We noticed that you're using an unsupported browser. The TripAdvisor website may not display properly.We support the following browsers: Windows: Internet Explorer, Mozilla Firefox, Google Chrome. Mac: Safari.
All reviews giant sloth main cave interesting cave extinct animals human habitation information boards worth a visit interesting place short hike flora and fauna lago grey punta arenas caves prehistoric fossils stalactites excavation
The cave is located 20km from Puerto Natales easily accessible through the main road N9 and then a left turn into a smaller road not paved. The cave is nice, the walk very short and easy from the parking lot. However there is nothing truly...More
This is a very accessible and large cave not far outside of Puerto Natales which offers an easy way of seeing some of the countryside - but there are many more interesting walks (even those to the 2 smaller caves nearby) and activities to do...More
If you are you are on your way to the Torres del Paine National Park from Puerto Natales the cave is a worthwhile diversion. It’s quite the largest cave I’ve ever been in. It’s a short walk through the cave but you need to be...More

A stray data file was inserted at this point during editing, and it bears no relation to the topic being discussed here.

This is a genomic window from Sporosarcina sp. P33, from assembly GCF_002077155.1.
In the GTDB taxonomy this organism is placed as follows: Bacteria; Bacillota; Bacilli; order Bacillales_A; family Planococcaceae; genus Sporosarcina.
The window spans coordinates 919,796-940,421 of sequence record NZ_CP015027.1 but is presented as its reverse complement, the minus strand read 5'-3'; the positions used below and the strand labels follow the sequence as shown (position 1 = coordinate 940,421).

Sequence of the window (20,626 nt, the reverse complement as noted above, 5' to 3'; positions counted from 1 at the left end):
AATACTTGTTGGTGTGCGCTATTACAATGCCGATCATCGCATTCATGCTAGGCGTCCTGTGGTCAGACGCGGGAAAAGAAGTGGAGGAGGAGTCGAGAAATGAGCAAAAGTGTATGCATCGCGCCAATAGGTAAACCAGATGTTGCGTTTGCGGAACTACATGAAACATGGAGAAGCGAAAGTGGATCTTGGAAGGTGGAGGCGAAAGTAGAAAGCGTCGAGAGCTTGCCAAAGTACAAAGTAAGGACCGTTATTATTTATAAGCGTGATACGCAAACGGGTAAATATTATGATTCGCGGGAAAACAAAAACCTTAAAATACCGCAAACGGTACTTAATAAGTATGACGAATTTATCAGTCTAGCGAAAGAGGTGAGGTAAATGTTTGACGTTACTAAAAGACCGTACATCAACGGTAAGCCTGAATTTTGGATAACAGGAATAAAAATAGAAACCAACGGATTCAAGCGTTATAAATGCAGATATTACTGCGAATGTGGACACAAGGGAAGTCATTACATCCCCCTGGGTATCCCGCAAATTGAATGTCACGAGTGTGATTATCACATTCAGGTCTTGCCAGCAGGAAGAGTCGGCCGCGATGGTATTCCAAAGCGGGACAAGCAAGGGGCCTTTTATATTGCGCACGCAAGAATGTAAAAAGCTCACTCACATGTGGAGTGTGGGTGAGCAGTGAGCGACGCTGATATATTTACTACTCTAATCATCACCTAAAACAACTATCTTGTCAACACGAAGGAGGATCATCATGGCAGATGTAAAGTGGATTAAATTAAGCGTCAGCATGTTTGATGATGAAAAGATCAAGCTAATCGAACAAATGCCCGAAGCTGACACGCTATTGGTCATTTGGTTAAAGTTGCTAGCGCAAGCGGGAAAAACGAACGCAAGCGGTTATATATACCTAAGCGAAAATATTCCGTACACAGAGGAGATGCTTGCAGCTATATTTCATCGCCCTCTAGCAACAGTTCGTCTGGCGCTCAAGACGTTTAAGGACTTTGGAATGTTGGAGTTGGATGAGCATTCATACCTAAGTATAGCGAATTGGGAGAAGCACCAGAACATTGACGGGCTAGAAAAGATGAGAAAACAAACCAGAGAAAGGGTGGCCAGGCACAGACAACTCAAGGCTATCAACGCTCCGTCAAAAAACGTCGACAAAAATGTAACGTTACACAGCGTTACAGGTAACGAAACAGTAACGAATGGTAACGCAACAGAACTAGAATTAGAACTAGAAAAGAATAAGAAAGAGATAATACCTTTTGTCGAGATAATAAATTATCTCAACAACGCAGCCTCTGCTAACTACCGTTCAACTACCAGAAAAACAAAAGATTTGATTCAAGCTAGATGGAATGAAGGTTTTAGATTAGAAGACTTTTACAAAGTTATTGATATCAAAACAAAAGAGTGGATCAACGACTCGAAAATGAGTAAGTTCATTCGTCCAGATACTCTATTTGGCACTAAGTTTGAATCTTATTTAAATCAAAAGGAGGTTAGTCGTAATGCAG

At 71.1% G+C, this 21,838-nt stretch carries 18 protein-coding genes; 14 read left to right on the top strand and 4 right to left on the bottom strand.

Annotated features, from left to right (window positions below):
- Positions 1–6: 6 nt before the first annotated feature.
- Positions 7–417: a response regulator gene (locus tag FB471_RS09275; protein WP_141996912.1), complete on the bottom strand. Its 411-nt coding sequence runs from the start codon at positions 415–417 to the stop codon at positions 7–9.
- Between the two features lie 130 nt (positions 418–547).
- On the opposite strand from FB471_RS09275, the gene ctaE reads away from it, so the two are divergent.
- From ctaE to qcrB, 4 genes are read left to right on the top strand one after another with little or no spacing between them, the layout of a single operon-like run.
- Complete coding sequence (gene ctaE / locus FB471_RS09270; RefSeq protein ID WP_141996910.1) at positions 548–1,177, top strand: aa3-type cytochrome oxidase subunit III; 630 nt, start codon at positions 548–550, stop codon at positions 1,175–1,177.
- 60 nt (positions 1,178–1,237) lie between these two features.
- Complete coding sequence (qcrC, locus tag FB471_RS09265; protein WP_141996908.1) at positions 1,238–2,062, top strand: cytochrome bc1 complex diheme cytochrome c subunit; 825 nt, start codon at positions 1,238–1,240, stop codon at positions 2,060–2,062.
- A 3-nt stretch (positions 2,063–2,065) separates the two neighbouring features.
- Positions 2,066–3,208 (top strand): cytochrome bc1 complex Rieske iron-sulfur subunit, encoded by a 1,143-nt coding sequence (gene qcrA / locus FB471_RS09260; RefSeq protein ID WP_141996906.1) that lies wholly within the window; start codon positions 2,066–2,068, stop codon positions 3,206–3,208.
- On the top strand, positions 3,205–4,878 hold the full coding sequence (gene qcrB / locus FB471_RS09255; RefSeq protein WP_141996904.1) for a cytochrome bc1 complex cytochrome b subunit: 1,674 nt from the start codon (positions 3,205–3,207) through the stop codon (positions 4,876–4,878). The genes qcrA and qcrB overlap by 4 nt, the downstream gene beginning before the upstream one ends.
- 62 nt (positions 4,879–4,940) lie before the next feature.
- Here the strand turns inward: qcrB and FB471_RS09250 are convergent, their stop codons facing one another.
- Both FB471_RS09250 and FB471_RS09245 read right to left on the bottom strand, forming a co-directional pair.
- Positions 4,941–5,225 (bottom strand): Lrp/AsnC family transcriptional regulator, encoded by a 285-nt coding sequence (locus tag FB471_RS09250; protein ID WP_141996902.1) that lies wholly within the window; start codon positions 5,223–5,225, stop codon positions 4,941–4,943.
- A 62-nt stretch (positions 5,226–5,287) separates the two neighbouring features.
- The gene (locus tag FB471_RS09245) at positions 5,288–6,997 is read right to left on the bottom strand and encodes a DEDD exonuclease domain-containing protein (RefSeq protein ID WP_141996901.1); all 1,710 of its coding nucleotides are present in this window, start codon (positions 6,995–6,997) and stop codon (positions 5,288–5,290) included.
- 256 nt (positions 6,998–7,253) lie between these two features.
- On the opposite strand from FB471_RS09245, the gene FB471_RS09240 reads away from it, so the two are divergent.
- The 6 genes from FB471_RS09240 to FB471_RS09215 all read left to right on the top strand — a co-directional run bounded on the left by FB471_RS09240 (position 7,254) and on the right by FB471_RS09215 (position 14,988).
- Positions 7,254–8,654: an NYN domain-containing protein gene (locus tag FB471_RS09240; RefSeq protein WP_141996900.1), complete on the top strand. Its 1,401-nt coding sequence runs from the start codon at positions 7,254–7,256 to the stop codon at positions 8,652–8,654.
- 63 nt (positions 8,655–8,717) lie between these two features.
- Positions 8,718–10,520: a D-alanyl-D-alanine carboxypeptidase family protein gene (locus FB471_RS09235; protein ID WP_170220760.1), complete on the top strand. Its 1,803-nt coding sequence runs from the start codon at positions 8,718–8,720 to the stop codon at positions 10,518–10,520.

Had never heard of a milodon (a giant sloth that was probably a dinner for a saber tooth tiger) nor had I ever been in a cave of that size, Found the information and the site to be both educational and entertaining.
We enjoyed roaming into the big cave. The walk up to the mirador and down to the smaller caves and Sillar de Diablo made the trip more worthwhile. We saw lots of condors and the views from the top of the hill were good. It's...More
I’m sure that Milodon remains were found here - but you can well imagine that early man did use the cave as shelter.
The cave was formed by glacial water erosion and is quite extensive. The fibreglass Milodon replica is not convincing.
We visited this place as part of a day out from Puerto Natales, taking in also the Grey Glacier and Torees del Paine. The cave is a “natural monument” which is geologically very interesting, spanning 20,000 years of evolution of rock formations and native animals.The...More